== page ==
Voters in Berkeley, California passed a historical measure earlier this week when they voted in favor of the first-ever soda tax in America, which will see sugary soft drinks taxed in response to their reputation for being high in calories and bad for your health. According to Forbes, Measure D, as it’s known locally, will levy a one cent per ounce tax on all sugar-sweetened beverages and flavored drinks, bumping the average price of a can of soda in Berkeley up by a total of 12 cents – and a two liter bottle up by 68 cents.
Forbes notes that the measure needed a two-thirds majority vote to pass, and despite 2.3 million dollars worth of local campaigning on the part of Coke, Pepsi and Dr. Pepper/Snapple, the measure passed successfully in Berkeley with 75 percent of the vote.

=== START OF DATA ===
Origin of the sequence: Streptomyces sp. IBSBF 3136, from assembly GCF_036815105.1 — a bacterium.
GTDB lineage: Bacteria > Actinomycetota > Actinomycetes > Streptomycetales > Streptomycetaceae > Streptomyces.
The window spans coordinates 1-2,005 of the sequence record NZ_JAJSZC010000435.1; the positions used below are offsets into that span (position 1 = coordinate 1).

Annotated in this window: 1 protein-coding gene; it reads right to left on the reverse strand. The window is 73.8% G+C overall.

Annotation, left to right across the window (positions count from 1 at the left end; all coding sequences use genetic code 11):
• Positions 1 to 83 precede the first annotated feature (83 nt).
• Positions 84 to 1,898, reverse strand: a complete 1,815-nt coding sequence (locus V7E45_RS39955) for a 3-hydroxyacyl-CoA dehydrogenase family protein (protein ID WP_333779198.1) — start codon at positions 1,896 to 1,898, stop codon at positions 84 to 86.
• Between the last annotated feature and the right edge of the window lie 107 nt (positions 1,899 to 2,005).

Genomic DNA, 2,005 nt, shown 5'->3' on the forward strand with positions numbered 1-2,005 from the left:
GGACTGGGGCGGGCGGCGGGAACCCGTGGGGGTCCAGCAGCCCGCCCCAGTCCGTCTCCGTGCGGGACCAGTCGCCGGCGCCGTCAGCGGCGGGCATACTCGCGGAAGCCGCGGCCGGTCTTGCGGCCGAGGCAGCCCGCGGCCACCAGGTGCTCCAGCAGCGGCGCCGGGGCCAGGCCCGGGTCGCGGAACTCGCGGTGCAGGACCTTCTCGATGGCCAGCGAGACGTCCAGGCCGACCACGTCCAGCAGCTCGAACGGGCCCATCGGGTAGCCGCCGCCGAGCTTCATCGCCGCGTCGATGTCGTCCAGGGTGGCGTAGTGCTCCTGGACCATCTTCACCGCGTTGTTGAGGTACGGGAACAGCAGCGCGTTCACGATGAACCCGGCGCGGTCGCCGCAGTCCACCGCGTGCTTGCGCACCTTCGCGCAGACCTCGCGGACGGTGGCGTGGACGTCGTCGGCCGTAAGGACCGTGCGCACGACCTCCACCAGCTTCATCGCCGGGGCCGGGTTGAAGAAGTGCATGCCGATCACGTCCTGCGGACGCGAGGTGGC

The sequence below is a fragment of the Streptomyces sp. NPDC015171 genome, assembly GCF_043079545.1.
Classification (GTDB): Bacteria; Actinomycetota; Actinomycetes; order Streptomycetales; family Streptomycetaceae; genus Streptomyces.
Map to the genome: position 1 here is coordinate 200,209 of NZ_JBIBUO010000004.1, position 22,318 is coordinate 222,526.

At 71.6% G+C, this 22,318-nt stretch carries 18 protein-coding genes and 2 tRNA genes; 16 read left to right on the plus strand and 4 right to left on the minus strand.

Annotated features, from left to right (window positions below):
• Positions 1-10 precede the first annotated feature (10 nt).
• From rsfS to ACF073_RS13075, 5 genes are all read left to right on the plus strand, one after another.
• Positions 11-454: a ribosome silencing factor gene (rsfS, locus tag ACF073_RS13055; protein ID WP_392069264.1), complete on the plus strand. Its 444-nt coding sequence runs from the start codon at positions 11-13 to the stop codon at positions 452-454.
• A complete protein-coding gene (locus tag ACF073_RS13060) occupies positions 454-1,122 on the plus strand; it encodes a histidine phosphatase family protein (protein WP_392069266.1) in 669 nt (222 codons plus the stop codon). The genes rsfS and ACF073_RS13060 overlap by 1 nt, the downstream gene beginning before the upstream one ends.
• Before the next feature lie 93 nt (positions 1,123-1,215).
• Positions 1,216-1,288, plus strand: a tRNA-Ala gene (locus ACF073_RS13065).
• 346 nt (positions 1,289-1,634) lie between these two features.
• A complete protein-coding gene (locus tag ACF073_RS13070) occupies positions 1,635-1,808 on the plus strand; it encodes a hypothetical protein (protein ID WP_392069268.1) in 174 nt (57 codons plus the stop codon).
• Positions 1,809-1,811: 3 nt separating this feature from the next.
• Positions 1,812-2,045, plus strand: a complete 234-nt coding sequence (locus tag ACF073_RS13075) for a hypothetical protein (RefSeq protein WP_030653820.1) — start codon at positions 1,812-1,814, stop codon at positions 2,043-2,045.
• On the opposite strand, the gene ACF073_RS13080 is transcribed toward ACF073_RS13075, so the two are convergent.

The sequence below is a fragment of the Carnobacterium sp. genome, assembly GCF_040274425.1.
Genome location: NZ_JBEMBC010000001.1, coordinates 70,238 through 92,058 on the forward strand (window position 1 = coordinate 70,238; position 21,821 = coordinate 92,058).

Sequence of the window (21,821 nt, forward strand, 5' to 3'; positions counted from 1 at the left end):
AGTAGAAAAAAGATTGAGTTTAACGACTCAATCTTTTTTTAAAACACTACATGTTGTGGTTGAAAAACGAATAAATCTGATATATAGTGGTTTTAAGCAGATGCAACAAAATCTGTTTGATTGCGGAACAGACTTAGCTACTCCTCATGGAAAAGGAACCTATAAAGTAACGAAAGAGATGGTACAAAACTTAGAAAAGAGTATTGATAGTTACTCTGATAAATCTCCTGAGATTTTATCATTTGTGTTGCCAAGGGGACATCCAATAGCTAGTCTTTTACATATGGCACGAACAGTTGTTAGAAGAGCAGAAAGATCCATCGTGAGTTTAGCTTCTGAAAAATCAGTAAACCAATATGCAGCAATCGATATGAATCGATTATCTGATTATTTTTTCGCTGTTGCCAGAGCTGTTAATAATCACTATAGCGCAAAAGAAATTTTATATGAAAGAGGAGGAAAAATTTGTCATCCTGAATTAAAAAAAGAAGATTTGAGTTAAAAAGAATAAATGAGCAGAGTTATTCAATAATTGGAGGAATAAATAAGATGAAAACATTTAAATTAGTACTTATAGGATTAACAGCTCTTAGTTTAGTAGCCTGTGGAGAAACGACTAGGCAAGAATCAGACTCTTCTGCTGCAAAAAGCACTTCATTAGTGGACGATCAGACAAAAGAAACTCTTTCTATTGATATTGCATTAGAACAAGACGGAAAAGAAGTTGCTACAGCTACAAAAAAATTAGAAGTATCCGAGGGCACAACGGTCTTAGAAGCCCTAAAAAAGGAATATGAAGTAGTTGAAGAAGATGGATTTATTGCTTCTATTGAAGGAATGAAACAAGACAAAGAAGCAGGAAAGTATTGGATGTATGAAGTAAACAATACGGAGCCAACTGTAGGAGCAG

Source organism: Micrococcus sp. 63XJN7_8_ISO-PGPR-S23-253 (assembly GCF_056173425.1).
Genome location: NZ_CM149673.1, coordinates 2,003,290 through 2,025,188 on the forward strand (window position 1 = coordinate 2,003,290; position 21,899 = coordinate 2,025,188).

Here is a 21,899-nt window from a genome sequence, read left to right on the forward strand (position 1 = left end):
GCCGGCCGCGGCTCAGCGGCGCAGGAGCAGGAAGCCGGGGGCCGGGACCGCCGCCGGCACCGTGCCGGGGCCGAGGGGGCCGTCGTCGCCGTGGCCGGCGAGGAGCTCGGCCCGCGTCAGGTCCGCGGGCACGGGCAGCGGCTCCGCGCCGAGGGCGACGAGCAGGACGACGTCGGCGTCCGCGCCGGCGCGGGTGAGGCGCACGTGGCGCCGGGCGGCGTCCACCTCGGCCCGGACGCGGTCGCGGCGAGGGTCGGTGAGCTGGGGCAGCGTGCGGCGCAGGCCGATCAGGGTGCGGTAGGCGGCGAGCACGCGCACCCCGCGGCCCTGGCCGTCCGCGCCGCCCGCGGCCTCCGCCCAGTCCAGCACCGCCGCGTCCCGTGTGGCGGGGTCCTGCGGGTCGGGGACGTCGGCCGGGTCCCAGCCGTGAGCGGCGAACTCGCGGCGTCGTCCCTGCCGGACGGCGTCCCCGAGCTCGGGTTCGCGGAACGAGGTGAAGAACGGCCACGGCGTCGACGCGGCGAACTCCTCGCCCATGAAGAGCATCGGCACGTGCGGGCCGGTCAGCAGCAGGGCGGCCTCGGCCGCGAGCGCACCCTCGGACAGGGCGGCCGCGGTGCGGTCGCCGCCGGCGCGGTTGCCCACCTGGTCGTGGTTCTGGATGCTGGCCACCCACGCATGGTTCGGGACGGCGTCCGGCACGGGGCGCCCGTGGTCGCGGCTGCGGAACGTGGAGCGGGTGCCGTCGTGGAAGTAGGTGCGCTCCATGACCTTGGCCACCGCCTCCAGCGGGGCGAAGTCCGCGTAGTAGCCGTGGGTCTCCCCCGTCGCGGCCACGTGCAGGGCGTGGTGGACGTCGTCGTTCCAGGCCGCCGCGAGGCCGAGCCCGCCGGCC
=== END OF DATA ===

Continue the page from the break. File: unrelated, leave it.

“This is absolutely historic, and I think it portends what you will later see happening across the country,” obesity expert and dean of Duke University’s Sandford School of Public Policy, Kelly Brownell told the Los Angeles Times. “It mirrors what happened with tobacco taxes, when the industry spent a huge amount of money and won the initial skirmishes before losing in places like Berkeley.”
According to UC San Francisco epidemiologist and biostatistician, Kirsten Bibbens-Domingo, computer models show that a one cent per ounce tax such as Berkeley’s would most likely help stop a quarter million new cases of diabetes every year in the United States. Within a decade a national soda tax could also help stave off 100,000 cases of heart disease, 8,000 strokes and save 26,000 lives. “The first municipality to pass a soda tax is a very big deal,” Bibbens-Domingo told the Los Angeles Times. “This has the potential to be a tipping point.”